Mydon was one of the defenders of Troy in Homer's Iliad. In book II, 5, verse 580, he is mentioned as being killed by Antilochus. Whether his name corresponds to an actual historical chief or not is doubtful. Walls of the excavated city of Troy (Turkey) Troy (Greek Troia (or CMC ) also Ãlion; Latin: Troia, Ilium) is a legendary city, scene of the Trojan War, part of which is described in Homers Iliad, an epic poem in Ancient Greek, composed in the 9th or 8th century... Bust of Homer in the British Museum For other uses, see Homer (disambiguation). ... dklhgjsanvhg fliuvgrtlyegviaeryugtuoahvyhuay g :-) The Iliad (Greek ÎÎ»Î¹Î¬Ï, Ilias) tells part of the story of the siege of the city of Ilium, i. ... In Greek mythology, Antilochus (also transliterated as Antílokhos) was the son of Nestor and a good friend of Achilles. ...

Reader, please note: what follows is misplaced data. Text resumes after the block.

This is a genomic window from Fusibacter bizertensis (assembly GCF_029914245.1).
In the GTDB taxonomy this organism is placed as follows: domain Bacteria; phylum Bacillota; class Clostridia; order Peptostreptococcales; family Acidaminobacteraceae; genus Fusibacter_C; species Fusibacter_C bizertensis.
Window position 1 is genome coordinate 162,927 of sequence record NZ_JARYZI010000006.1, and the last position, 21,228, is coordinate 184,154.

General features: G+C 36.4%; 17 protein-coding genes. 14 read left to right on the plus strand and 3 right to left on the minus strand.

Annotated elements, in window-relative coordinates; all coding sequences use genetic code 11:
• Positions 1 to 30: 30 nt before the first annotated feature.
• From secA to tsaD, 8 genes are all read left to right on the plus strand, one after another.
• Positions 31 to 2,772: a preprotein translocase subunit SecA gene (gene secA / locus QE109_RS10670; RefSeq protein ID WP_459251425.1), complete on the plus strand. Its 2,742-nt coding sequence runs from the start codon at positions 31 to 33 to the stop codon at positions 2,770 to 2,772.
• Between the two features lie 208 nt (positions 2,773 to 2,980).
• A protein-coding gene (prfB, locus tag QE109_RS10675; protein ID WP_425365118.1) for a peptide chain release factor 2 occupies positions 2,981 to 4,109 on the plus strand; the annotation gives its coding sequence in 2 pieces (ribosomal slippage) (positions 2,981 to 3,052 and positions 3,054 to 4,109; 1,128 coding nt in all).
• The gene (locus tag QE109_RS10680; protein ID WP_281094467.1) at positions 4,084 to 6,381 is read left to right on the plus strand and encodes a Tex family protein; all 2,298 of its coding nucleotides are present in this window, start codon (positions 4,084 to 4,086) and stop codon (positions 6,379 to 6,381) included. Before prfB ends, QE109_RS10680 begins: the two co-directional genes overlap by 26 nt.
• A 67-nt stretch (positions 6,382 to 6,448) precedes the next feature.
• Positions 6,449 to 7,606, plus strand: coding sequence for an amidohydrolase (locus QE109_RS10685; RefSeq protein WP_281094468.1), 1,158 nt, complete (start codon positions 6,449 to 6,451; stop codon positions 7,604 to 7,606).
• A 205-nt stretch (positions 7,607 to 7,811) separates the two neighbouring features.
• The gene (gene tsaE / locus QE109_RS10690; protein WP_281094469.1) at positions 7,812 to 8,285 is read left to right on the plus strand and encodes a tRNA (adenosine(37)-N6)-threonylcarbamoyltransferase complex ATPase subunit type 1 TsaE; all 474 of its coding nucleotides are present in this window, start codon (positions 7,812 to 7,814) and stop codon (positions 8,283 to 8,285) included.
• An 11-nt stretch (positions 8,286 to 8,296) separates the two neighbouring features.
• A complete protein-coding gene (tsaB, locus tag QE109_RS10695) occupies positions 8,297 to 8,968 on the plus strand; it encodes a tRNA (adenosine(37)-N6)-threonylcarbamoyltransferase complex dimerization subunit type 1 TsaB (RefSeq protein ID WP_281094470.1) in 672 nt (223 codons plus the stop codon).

Categories: Fictional character stubs | People who fought in the Trojan War
Mydon carried the serpent to the nearby grove where he healed its wounds, returning afterwards every day to the same spot under an oak in order to feed it and nurse it in every possible way.
Mydon was first moved by the serpent's affection, but when some time had passed and the coiled animal showed no interest in the meal, he got tired and tried to stand up.
Now Mydon told me that he took a few provisions and returned in haste to the grove to look for the serpent that had kept him away from the camp while the enemy destroyed it, but he never found the animal again.
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